NHLPA Executive Director Donald Fehr, however, had to make it clear to the players what exactly it was they were reading in the press. Larry Brooks of the New York Post shared the memo to the players via Twitter.
“You may have seen media reports of supposed league ‘offer’ regarding make-whole aspect… There have been no proposals from either side since Oct. 18. You should not read too much into reports of informal phone calls.”
In other words, there hasn’t been a new proposal from the owners and there’s no reason to get too excited about the latest development.
Doom and gloom stuff? Maybe for the fans, but keeping everyone on an even keel about how talks are going is important.
If the players ride the waves of emotion that come with the reports that slip out into the press, it’s a quick way for negotiations to get even uglier than they may be.
In essence: When there’s news to report to the players, he’ll share it with them himself.
“You may have seen media reports this evening of a supposed league “offer” regarding the “make-whole” aspect of the negotiations. There have been no proposals from either side since the last talks took place on October 18th. As was discussed in detail by Steve Fehr on the Executive Board/Negotiating call yesterday, in informal conversations with the NHL this week, we have continued to explore how we can get back to the table and discussed with the NHL the issues we need to resolve, including the “make-whole” provision. We will continue to keep you updated and will let you know if anything concrete comes from these discussions. Meanwhile you should not read too much into media reports about informal phone calls.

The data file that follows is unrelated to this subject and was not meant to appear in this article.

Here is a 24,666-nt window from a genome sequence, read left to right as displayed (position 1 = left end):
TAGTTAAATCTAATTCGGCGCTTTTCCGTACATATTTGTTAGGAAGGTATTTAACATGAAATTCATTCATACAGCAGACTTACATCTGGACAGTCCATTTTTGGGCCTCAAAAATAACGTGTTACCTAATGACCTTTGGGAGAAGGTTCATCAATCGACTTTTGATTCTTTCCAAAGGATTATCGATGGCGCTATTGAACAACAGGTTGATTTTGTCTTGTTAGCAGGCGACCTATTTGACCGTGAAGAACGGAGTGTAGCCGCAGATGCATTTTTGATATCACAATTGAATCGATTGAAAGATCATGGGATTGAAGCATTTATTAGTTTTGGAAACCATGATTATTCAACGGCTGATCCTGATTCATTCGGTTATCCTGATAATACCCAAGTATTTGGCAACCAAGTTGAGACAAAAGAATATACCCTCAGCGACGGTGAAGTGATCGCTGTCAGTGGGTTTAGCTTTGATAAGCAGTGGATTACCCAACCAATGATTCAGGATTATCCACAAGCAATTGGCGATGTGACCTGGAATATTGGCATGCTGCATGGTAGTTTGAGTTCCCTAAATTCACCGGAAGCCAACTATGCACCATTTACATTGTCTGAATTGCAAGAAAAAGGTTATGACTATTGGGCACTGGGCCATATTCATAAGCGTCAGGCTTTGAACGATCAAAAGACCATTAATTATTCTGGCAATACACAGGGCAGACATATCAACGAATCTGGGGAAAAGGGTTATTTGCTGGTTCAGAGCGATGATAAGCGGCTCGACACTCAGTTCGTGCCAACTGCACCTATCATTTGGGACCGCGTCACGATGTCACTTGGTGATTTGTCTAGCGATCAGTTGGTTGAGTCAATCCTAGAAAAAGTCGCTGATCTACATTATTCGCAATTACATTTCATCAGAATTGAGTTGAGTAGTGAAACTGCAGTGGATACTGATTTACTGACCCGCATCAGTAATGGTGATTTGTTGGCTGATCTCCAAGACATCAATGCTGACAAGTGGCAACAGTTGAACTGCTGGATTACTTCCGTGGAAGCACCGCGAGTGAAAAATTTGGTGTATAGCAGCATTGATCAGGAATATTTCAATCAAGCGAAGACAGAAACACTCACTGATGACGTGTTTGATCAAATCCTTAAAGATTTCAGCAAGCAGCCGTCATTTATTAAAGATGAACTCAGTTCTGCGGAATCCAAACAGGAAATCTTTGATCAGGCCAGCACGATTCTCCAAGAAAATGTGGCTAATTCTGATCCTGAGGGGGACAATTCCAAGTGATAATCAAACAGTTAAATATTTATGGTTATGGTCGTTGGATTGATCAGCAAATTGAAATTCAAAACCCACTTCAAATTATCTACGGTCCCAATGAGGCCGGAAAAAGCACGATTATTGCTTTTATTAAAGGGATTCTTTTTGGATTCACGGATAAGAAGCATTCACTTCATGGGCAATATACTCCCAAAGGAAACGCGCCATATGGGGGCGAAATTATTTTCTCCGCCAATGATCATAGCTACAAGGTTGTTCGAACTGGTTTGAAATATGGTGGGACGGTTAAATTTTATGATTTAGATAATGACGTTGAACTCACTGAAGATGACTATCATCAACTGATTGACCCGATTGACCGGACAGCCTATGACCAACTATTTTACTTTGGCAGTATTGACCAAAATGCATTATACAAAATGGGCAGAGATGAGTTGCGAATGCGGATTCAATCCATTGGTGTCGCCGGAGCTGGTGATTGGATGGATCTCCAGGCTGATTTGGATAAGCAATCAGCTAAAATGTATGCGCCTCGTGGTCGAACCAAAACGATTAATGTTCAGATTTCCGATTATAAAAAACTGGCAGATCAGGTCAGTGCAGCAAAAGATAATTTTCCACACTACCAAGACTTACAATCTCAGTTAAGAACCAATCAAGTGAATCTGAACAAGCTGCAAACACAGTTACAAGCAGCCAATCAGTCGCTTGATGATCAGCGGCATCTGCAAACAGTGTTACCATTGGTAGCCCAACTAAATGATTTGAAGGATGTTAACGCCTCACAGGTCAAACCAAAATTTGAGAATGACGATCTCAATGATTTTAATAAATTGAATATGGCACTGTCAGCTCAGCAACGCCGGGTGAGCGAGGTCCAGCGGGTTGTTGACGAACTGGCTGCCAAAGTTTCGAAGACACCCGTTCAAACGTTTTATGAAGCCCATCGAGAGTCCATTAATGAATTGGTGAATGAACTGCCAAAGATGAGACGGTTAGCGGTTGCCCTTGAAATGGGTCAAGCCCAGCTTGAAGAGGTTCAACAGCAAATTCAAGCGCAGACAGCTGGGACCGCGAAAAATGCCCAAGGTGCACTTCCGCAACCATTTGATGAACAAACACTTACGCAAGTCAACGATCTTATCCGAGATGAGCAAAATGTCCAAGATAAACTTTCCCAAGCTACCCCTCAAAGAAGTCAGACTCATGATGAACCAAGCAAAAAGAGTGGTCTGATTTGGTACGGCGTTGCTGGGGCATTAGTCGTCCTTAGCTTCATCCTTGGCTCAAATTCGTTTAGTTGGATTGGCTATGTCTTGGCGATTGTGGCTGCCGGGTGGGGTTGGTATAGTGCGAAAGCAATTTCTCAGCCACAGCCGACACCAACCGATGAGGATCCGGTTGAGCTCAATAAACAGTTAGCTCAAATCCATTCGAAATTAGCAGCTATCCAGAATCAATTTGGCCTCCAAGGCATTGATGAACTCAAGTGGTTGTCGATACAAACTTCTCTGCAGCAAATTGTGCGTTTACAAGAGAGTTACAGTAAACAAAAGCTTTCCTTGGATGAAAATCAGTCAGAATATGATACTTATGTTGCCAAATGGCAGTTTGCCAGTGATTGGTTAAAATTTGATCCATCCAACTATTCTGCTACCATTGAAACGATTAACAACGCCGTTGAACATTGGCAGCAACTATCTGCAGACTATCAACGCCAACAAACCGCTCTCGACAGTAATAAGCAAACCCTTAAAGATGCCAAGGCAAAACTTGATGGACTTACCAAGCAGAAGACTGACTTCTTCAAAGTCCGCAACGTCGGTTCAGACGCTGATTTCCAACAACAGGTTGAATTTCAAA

“Following further phone conversations today, Bill Daly and Steve will meet tomorrow in a city and location that both sides have agreed to keep confidential in an attempt to keep the focus on the talks and not on conducting media scrums. We will update everyone following this meeting tomorrow.”
To the chagrin of the coaches and goalies, the Boston Bruins and Toronto Maple Leafs are keeping things hectic during the second period of Game 7.